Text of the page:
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UK Increases Salary Requirement For Foreigners Applying For Work Visas2 min read

UK Increases Salary Requirement For Foreigners Applying For Work Visas<span class="wtr-time-wrap after-title"><span class="wtr-time-number">2</span> min read</span>


In a move to fulfil the Conservative Party’s pledge to reduce net migration, the government led by Rishi Sunak, facing an imminent general election, has unveiled a set of new measures.

These include a substantial increase in the salary requirement for individuals aspiring to reside in the UK.

Home Secretary James Cleverly presented the changes in the House of Commons on Monday, disclosing that those seeking working visas must now have a minimum annual income of £38,700 (GH₵587,578), a significant rise from the previous £26,000. While Cleverly outlined the government’s ambition to decrease net annual immigration by 300,000 in the coming years, a precise timetable was not provided.

Among the additional measures, Cleverly highlighted restrictions on overseas care workers, preventing them from bringing family dependents. The government also aims to abolish the 20% salary discount that firms can offer workers on the shortage occupation list.

Cleverly underscored the government’s commitment to assisting those in need and addressing public concerns about immigration. “The British people will always do the right thing by those in need,” he stated. “But they also – and they are absolutely right to want to – reduce overall immigration numbers, not only by stopping the boats and shutting down the illegal routes but by a well-managed reduction in legal migration too.”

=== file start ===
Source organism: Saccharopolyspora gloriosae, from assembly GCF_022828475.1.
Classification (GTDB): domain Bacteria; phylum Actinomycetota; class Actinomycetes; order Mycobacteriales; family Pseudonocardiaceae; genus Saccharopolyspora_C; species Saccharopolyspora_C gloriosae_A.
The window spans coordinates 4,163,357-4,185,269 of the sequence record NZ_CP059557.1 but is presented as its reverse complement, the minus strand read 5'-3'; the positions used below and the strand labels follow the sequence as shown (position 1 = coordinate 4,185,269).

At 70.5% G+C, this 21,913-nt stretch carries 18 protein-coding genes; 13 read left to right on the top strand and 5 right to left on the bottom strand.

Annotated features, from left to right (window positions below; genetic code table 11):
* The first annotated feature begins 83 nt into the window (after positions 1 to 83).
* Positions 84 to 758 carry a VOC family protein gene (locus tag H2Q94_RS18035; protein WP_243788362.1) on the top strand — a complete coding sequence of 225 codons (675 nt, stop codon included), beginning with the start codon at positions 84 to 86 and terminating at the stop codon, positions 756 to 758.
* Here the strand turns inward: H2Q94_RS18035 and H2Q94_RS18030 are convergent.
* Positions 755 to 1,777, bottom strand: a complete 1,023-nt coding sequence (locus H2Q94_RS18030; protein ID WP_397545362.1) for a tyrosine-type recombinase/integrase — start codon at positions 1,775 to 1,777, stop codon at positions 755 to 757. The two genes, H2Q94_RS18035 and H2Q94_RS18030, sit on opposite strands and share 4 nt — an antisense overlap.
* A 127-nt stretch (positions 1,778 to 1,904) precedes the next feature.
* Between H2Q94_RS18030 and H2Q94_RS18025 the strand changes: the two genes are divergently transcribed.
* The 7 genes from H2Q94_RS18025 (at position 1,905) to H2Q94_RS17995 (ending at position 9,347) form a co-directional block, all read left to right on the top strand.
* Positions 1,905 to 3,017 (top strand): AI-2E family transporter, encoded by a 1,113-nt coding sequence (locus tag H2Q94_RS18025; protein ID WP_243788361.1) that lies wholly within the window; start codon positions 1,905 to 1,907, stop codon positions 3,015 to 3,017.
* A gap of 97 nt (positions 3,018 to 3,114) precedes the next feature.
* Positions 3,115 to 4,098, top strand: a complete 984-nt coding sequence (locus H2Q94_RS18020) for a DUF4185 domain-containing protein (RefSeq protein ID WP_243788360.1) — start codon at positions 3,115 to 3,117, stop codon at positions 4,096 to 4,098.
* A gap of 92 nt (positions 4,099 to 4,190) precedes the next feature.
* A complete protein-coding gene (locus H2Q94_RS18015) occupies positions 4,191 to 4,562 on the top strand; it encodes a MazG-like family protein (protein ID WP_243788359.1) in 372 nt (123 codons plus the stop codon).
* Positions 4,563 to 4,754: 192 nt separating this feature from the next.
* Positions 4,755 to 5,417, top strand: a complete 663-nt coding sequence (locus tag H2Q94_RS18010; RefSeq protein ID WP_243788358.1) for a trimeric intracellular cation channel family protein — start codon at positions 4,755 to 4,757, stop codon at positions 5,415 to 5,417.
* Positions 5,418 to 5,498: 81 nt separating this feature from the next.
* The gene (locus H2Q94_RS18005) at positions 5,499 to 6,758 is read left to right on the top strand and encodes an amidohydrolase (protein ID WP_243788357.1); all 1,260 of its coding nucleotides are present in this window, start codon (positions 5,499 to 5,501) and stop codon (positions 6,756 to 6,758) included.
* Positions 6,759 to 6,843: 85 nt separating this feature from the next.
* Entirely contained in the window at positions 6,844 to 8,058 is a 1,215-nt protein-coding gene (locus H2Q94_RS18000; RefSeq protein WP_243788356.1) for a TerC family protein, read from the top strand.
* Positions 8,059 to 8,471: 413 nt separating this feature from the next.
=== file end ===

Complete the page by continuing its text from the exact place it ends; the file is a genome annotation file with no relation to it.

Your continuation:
Responding to rising immigration figures reported by the Office for National Statistics last week, revealing a net influx of 672,000 people in the year ending June, Rishi Sunak, under intense pressure from within the Tory party, emphasized the government’s commitment to addressing this issue. Immigration, and the perceived failure to curtail overall numbers, is considered a pivotal electoral issue by party strategists.

As the UK approaches a crucial general election, these measures signal the government’s proactive stance on immigration, aiming to address concerns and fulfil its promises to the electorate.